9. 9. Sherlock v Lloyd [2010] VSCA 122 <ul><li>“ The provision of an inadequate statement of reasons is not, by itself, an error of law” </li></ul><ul><li>Appeal from opinion of medical panel under Accident Compensation Act where accepted that reasons were inadequate </li></ul><ul><li>Court of Appeal upheld Kyrou J </li></ul><ul><li>Kyrou J had refused to follow a series of first instance decisions dating from 1991. Similarly, Bongiorno J had doubted those earlier decisions. </li></ul><ul><li>Two judges subsequently refused to follow Kyrou J in Sherlock v Lloyd </li></ul>
  10. 10. Sherlock v Lloyd: 4 arguments <ul><li>Argument 1: Adequate reasons as a condition of legality of the decision </li></ul><ul><ul><li>Dornan v Riordan (1990) 24 FCR 564 distinguished </li></ul></ul><ul><ul><li>Giving of reasons not a requirement of, or step in, decision-making power but a separate and distinct step, subsequent to the decision </li></ul></ul><ul><li>Argument 2: ALA, s 10 (reasons as part of the decision) implied inadequacy of reasons was error of law </li></ul><ul><ul><li>Reasons are a part of the record but inadequacy of reasons as an error of law must be established otherwise than by s 10 </li></ul></ul><ul><ul><li>ALA did not change the substantive law, so applicant for relief must make out established ground of review </li></ul></ul>
  11. 11. Sherlock v Lloyd: 4 arguments <ul><li>Argument 3: ALA, s 8(1) was enactment of procedural fairness obligation to give adequate reasons </li></ul><ul><ul><li>Although a tribunal, which is obliged to afford procedural fairness, is obliged by s 8 to provide reasons (on request), this does not make it an aspect of the procedural fairness obligation that adequate reasons be provided. The ALA was built on the existing common law rules of procedural fairness, as stated in Osmond . </li></ul></ul><ul><ul><li>It would be quite a different thing to create by legislation a new rule of natural justice obliging a tribunal to give reasons for decision </li></ul></ul><ul><ul><li>UK cases distinguished </li></ul></ul><ul><li>Argument 4: Failure to give adequate reasons meant tribunal failed to follow procedures required by law to be observed </li></ul><ul><ul><li>This ground is only available under the ADJR Act </li></ul></ul>
  12. 12. Sherlock v Lloyd: remedies <ul><li>ALA, s 8(4) </li></ul><ul><li>Mandamus </li></ul>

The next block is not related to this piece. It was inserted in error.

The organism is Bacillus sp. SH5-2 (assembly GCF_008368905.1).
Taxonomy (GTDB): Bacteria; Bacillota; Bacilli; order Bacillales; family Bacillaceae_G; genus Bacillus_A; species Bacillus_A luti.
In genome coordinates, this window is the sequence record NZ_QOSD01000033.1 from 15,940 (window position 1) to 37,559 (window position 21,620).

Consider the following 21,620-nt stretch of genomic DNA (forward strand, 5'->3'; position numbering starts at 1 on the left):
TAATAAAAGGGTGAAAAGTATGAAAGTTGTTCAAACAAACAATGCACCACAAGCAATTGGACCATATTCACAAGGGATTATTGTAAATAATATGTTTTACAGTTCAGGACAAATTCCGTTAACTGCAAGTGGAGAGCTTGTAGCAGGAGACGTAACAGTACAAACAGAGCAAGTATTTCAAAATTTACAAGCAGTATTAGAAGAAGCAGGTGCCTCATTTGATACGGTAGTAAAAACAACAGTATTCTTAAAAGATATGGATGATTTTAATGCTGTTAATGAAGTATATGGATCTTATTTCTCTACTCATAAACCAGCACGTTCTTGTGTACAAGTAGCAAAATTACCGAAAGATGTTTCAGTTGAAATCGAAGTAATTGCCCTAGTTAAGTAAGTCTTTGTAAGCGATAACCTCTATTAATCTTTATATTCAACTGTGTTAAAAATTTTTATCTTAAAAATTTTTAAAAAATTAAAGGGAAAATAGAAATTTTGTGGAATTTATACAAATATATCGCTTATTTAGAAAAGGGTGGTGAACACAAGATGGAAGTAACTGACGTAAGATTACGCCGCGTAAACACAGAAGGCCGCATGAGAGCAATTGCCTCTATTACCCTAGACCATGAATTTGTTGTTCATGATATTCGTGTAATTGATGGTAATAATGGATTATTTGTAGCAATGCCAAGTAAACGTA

13. 13. Broader implications? <ul><li>Court of Appeal in Sherlock emphasised scope of appeal limited to construction of ALA </li></ul><ul><li>Reasoning arguably has wider reach </li></ul><ul><ul><li>reasons under VCAT Act, s 46? </li></ul></ul><ul><ul><li>reasons of VCAT itself? </li></ul></ul>
  14. 14. VCAT Act: decision-makers <ul><li>Section 46 </li></ul><ul><ul><li>A decision-maker must give a written statement of reasons for a decision to a person as soon as practical … after receiving a request under section 45. </li></ul></ul><ul><ul><li>Subject to this Act, the statement must set out- </li></ul></ul><ul><ul><ul><li>the reasons for the decision; and </li></ul></ul></ul><ul><ul><ul><li>the findings on material questions of fact that led to the decision, referring to the evidence or other material on which those findings were based. </li></ul></ul></ul><ul><li>Reasoning in Sherlock v Lloyd seems applicable </li></ul><ul><li>Between the ALA and the VCAT Act, this will catch a significant number of decision-makers </li></ul>
  15. 15. VCAT Act: the VCAT <ul><li>Section 117 </li></ul><ul><ul><li>The Tribunal must give reasons for any order it makes in a proceeding … </li></ul></ul><ul><ul><li>(5) If the Tribunal gives written reasons, it must include in those reasons its findings on material questions of fact. </li></ul></ul><ul><li>Secretary of Treasury and Finance v Dalla-Riva [2007] VSCA 11 at [23] </li></ul><ul><ul><li>“ It is necessary that a tribunal’s reasons disclose the findings and reasoning upon which the tribunal’s conclusion is based. Failure to provide such reasons, which frustrates the ability to review the tribunal’s decision, constitutes an error of law.” </li></ul></ul><ul><ul><li>But references refer to judicial obligation to give adequate reasons </li></ul></ul><ul><ul><li>Might this proposition be revisited, at least in relation to the Tribunal in its review jurisdiction? </li></ul></ul>
  16. 16. VCAT Act: the VCAT <ul><li>Bases for revisiting Dalla-Riva </li></ul><ul><ul><li>Sherlock v Lloyd </li></ul></ul><ul><ul><li>Federal Court moving away from Dornan v Riordan concerning the similar AAT Act, s 43(2B) ( Comcare v Lees (1997) 151 ALR 647 (Finkelstein J) ; CASA v Central Aviation (2009) 253 ALR 263 (Perram J) </li></ul></ul><ul><ul><li>Westport v Gordian Runoff appeal: questions about whether inadequacy of reasons amounts to an error of law and context of public power supporting exercise of arbitrator’s powers ( cf Oil Basins ) </li></ul></ul><ul><ul><li>A cautionary approach to cross-fertilisation of two kinds: Re Poyser and Mills’ Arbitration </li></ul></ul>
  17. 17. Conclusions <ul><li>Challenging party may have strategic reasons not to rely on ALA, s 8(4) or mandamus </li></ul><ul><li>But query reliance on inadequacy of reasons as an error of law </li></ul><ul><li>Safer course (though harder one) is to rely on traditional approach of drawing inferences from inadequacy </li></ul>